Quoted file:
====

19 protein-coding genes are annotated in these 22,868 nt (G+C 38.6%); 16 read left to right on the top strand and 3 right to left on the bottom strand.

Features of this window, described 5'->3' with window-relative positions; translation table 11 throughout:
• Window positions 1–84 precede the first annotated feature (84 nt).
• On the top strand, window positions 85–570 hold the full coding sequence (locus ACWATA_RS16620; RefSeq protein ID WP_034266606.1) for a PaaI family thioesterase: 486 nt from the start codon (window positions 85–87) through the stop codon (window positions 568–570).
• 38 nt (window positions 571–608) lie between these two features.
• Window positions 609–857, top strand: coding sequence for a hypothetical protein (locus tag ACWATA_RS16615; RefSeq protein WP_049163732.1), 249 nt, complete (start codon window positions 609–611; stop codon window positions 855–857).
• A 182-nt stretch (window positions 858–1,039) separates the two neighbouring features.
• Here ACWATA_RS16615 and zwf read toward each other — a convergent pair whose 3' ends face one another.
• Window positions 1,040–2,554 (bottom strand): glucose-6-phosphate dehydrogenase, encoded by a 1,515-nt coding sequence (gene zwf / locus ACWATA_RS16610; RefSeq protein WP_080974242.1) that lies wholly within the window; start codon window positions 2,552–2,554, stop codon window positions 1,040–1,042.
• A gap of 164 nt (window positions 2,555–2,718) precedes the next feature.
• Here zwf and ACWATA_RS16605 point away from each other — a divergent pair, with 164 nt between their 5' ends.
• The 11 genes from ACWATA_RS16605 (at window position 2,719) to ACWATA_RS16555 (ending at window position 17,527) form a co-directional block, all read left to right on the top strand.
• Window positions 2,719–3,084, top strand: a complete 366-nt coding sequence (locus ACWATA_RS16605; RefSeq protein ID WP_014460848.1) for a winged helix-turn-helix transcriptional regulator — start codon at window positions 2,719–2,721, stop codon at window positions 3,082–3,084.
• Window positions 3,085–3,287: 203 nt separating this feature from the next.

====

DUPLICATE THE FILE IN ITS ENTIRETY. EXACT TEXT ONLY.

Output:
19 protein-coding genes are annotated in these 22,868 nt (G+C 38.6%); 16 read left to right on the top strand and 3 right to left on the bottom strand.

Features of this window, described 5'->3' with window-relative positions; translation table 11 throughout:
• Window positions 1–84 precede the first annotated feature (84 nt).
• On the top strand, window positions 85–570 hold the full coding sequence (locus ACWATA_RS16620; RefSeq protein ID WP_034266606.1) for a PaaI family thioesterase: 486 nt from the start codon (window positions 85–87) through the stop codon (window positions 568–570).
• 38 nt (window positions 571–608) lie between these two features.
• Window positions 609–857, top strand: coding sequence for a hypothetical protein (locus tag ACWATA_RS16615; RefSeq protein WP_049163732.1), 249 nt, complete (start codon window positions 609–611; stop codon window positions 855–857).
• A 182-nt stretch (window positions 858–1,039) separates the two neighbouring features.
• Here ACWATA_RS16615 and zwf read toward each other — a convergent pair whose 3' ends face one another.
• Window positions 1,040–2,554 (bottom strand): glucose-6-phosphate dehydrogenase, encoded by a 1,515-nt coding sequence (gene zwf / locus ACWATA_RS16610; RefSeq protein WP_080974242.1) that lies wholly within the window; start codon window positions 2,552–2,554, stop codon window positions 1,040–1,042.
• A gap of 164 nt (window positions 2,555–2,718) precedes the next feature.
• Here zwf and ACWATA_RS16605 point away from each other — a divergent pair, with 164 nt between their 5' ends.
• The 11 genes from ACWATA_RS16605 (at window position 2,719) to ACWATA_RS16555 (ending at window position 17,527) form a co-directional block, all read left to right on the top strand.
• Window positions 2,719–3,084, top strand: a complete 366-nt coding sequence (locus ACWATA_RS16605; RefSeq protein ID WP_014460848.1) for a winged helix-turn-helix transcriptional regulator — start codon at window positions 2,719–2,721, stop codon at window positions 3,082–3,084.
• Window positions 3,085–3,287: 203 nt separating this feature from the next.